In 1995 arc-fault detection was identified as a promising technology that could be applied to older homes to improve electrical safety by detecting symptoms that can cause fires (report “Technology for Detecting and Monitoring Conditions That Could Cause Electrical Wiring System Fires”, sponsored by CPSC and prepared by Underwriters Laboratories Inc.).  Shortly after this report was issued, the production of listed arc-fault circuit interrupter devices began.  In 1999 the NEC introduced the first AFCI requirement for branch circuit protection, limited to branch circuits supplying outlets in bedrooms.  When considering needs for additional AFCI protection, one of the priority locations is the older home that undergoes a service upgrade intended to extend the service life of the structure.  This is the situation where the existing, older branch circuits in the dwelling will be expected to continue to supply power for appliance and lighting loads in the years ahead.  These circuits need the benefit of the extra protection afforded by AFCI devices.

PROPOSAL.

Section/Paragraph:     Art. 210, Part I. General Provisions, para. 210.12

The recommendation is that Code-Making Panel No. 2 should request that Code-Making Panel No. 1 consider the following expanded definitions of arc-fault circuit interrupters and incorporate the definitions within Article 100 (a separate proposal to cover this change has been submitted to Code-Making Panel No. 1 for action.):

Arc-Fault Circuit Interrupter, Branch/Feeder Type.  A device intended to protect the branch or feeder circuit from the effects of arc faults by recognizing characteristics unique to arcing and by functioning to de-energize the entire branch or feeder circuit when an arc fault is detected.

Arc-Fault Circuit Interrupter, Outlet Branch Circuit Type.  A device intended to be installed at the first outlet in a branch circuit to protect the branch circuit, outlet devices, and wires connected to outlet devices from the effects of arc faults by recognizing characteristics unique to arcing and by functioning to de-energize the circuit at the load side of the arc-fault circuit interrupter (including de-energizing receptacles provided on the arc-fault circuit interrupter outlet device).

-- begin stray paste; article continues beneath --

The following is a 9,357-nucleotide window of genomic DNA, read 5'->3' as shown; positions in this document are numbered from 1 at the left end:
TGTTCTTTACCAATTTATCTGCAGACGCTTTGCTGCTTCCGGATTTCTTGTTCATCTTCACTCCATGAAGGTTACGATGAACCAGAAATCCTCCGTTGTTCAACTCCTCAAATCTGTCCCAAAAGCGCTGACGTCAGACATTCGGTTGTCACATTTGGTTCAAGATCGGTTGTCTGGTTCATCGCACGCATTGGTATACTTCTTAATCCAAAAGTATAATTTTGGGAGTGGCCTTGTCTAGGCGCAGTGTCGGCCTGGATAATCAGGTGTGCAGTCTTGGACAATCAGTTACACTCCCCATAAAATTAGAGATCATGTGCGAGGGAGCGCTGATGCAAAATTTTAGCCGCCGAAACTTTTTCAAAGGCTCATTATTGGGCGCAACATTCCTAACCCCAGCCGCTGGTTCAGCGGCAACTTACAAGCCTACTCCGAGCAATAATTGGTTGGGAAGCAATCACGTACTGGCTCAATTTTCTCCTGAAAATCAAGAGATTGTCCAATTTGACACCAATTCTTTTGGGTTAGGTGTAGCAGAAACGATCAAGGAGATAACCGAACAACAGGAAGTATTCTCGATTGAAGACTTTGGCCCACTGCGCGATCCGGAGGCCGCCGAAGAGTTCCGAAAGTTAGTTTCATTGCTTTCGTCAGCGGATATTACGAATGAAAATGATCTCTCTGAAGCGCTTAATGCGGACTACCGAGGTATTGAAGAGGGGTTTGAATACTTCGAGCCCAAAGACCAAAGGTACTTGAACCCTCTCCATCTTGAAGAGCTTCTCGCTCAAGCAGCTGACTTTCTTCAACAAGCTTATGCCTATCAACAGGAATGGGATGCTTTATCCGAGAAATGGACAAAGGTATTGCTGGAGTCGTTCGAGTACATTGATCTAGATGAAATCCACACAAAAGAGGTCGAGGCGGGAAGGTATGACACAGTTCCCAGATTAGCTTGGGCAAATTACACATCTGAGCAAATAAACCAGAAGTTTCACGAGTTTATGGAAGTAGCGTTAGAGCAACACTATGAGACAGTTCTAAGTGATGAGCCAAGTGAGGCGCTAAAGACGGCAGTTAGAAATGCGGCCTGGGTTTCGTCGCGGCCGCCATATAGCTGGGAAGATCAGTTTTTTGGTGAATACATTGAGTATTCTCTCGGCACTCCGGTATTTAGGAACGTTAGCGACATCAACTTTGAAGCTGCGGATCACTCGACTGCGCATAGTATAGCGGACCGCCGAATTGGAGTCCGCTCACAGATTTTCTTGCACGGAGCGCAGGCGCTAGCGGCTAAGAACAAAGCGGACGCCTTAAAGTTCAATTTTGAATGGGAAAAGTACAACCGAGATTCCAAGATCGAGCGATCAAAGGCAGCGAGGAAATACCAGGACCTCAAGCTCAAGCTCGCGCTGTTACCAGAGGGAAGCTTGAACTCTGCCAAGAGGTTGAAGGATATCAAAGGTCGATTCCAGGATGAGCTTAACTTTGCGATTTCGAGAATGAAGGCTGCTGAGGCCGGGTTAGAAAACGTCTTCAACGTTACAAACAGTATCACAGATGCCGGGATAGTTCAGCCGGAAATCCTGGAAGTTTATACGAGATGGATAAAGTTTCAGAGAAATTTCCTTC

STATEMENT OF PROBLEM AND SUBSTANTIATION FOR PROPOSAL.

The definitions are expanded to coincide with the listing of new arc-fault circuit interrupter devices.  The definitions are moved to Article 100 because a proposal is being made to include requirements mentioning these devices in Article 230, in addition to requirements in Article 210.

Although AFCI devices currently available are incorporated within circuit breakers, AFCI devices have been listed that are incorporated into outlet devices.  While only AFCI/circuit breakers can de-energize the entire branch circuit, listed AFCI/outlet devices can be applied in applications where fuses are provided as the branch circuit overcurrent protection devices.  In addition, listed AFCI/outlet devices have been investigated and listed as an outlet branch circuit type with expanded arc detection capabilities, including sensing certain arcing conditions upstream of the AFCI/outlet device location, and sensing broader arcing conditions downstream of the AFCI/device location.  These safety devices will provide the broadest range of fire protection to the occupants of dwellings.

PROPOSAL.

Section/Paragraph:     Art. 210, Part I. General Provisions, para. 210.12

Revise the section of the paragraph covering dwelling unit bedrooms as follows:

( ) Dwelling Unit Bedrooms.  All branch circuits that supply 125-volt, single-phase, 15- and 20-ampere outlets installed in dwelling unit bedrooms shall be protected by an arc-fault circuit interrupter listed to provide protection to the entire branch circuit a listed arc-fault circuit interrupter, branch/feeder type, or a listed arc-fault circuit interrupter, outlet branch circuit type.  The arc-fault circuit interrupter, outlet branch circuit type, shall be installed at the outlet closest to, and within 3.0 m (10 ft) of the overcurrent device as measured along the branch circuit conductors.

STATEMENT OF PROBLEM AND SUBSTANTIATION FOR PROPOSAL.

The existing requirement at 210.12 covering dwelling unit bedrooms has been modified to include both types of arc-fault circuit interrupters (i.e., branch/feeder type and outlet branch circuit type) that are to be covered by expanded definitions.

Although AFCI devices currently available are incorporated within circuit breakers, AFCI devices have been listed that are incorporated into outlet devices.  While only AFCI/circuit breakers can de-energize the entire branch circuit, listed AFCI/outlet devices can be applied in applications where fuses are provided as the branch circuit overcurrent protection devices.  In addition, listed AFCI/outlet devices have been investigated and listed as an outlet branch circuit type with expanded arc detection capabilities, including sensing certain arcing conditions upstream of the AFCI/outlet device location, and sensing broader arcing conditions downstream of the AFCI/device location.  These safety devices will provide the broadest range of fire protection to the occupants of dwellings.

Mike Holt’s Comment:  I spoke to with William H. King, Jr this week, he’s really a nice guy. He’s trying to push the AFCI Technology via the Code process to do what we all thought it did. He tried to do this for the 2002 NEC, but all of his proposals were rejected. I have not had the time to review Mr.. King’s proposals, once I have, I’ll make a comment.

Copyright © 2002 Mike Holt Enterprises,Inc.
1-888-NEC-CODE (1-888-632-2633)